March 8, 2018
Two members of the twenty-second group of Mansfield Fellows gained insights into how Japan prepares for and responds to disasters through their recent placements. As part of her placement with the Japan Atomic Energy Agency (JAEA), earlier this year Carmen Dykes (U.S. Nuclear Regulatory Commission) traveled to Ibaraki Prefecture to tour the Nuclear Emergency Assistance and Training Center (NEAT), one of two sites that support nuclear emergency preparedness and response activities throughout Japan. In addition to touring the facility, she was briefed on NEAT’s role in emergency situations and how the center responded to and learned from the Fukushima Daiichi nuclear accident in 2011. She also visited JAEA’s Tono Geoscience Center (TGC), which does research related to geological disposal of high-level radioactive waste. TGC is conducting research into deep underground environments, and Ms. Dykes was able to visit one of the major components of this program, the Mizunami Underground Research Laboratory Project (pictured above).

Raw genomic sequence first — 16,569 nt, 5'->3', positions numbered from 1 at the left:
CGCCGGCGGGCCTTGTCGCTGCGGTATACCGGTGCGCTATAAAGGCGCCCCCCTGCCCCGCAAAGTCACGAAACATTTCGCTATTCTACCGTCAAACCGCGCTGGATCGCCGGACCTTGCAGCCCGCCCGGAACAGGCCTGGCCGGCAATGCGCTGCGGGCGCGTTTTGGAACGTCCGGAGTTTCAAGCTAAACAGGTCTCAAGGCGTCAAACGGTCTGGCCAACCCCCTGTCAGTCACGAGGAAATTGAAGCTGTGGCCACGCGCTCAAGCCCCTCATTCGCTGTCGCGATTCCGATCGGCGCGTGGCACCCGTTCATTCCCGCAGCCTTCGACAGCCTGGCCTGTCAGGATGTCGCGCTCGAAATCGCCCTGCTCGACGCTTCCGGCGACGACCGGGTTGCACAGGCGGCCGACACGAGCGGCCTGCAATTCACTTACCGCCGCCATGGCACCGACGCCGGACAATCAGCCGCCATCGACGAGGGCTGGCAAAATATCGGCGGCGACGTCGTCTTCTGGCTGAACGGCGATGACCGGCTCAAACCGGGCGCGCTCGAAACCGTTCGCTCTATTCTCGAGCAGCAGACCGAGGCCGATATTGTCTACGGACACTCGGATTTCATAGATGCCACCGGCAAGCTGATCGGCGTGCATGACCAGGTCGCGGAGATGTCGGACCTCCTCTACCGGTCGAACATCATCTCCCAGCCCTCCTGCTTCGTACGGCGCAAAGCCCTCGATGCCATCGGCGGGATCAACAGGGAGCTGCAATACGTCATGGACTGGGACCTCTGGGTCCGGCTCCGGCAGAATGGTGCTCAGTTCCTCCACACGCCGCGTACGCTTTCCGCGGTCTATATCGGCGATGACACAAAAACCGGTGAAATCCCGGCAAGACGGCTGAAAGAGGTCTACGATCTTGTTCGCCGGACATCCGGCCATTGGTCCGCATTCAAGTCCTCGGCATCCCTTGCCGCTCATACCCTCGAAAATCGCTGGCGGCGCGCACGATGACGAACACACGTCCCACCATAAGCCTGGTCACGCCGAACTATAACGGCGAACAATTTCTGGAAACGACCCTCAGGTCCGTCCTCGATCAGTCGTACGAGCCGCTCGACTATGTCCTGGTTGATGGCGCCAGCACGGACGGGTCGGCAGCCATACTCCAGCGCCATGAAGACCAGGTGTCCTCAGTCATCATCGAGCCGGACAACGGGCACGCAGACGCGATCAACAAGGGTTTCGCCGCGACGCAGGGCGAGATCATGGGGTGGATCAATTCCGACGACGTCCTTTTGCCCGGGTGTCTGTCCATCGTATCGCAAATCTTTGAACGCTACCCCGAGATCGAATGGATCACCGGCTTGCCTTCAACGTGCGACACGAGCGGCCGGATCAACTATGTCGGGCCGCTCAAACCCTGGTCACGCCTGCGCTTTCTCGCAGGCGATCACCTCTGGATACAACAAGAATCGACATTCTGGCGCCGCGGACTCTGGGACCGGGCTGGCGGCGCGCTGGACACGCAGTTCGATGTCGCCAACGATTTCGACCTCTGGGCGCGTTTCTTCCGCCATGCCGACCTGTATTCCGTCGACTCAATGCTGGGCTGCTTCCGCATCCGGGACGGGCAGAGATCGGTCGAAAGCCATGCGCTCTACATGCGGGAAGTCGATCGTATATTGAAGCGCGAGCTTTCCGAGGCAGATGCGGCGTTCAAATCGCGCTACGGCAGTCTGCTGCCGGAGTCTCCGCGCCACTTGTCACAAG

Stephen Ching (U.S. Department of State) began the year at the Japan National Commission of UNESCO, an organization attached to the Ministry of Education, Culture, Sports, Science and Technology (MEXT). As part of this placement he coordinated the FY2017 UNESCO Fellowship, which the Japanese government offers to members of other National Commissions from around the world. The theme of the year’s fellowship was Disaster Risk Reduction Education (DRRE), and to learn about DRRE in Japan participants traveled to Sendai, one of the regions hit hardest by the Great East Japan Earthquake. They also visited schools that are teaching students the importance of DRRE. Mr. Ching said the government and NGO activities he observed during this placement exemplified how Japan is fostering its reputation as a global leader in the area of disaster management.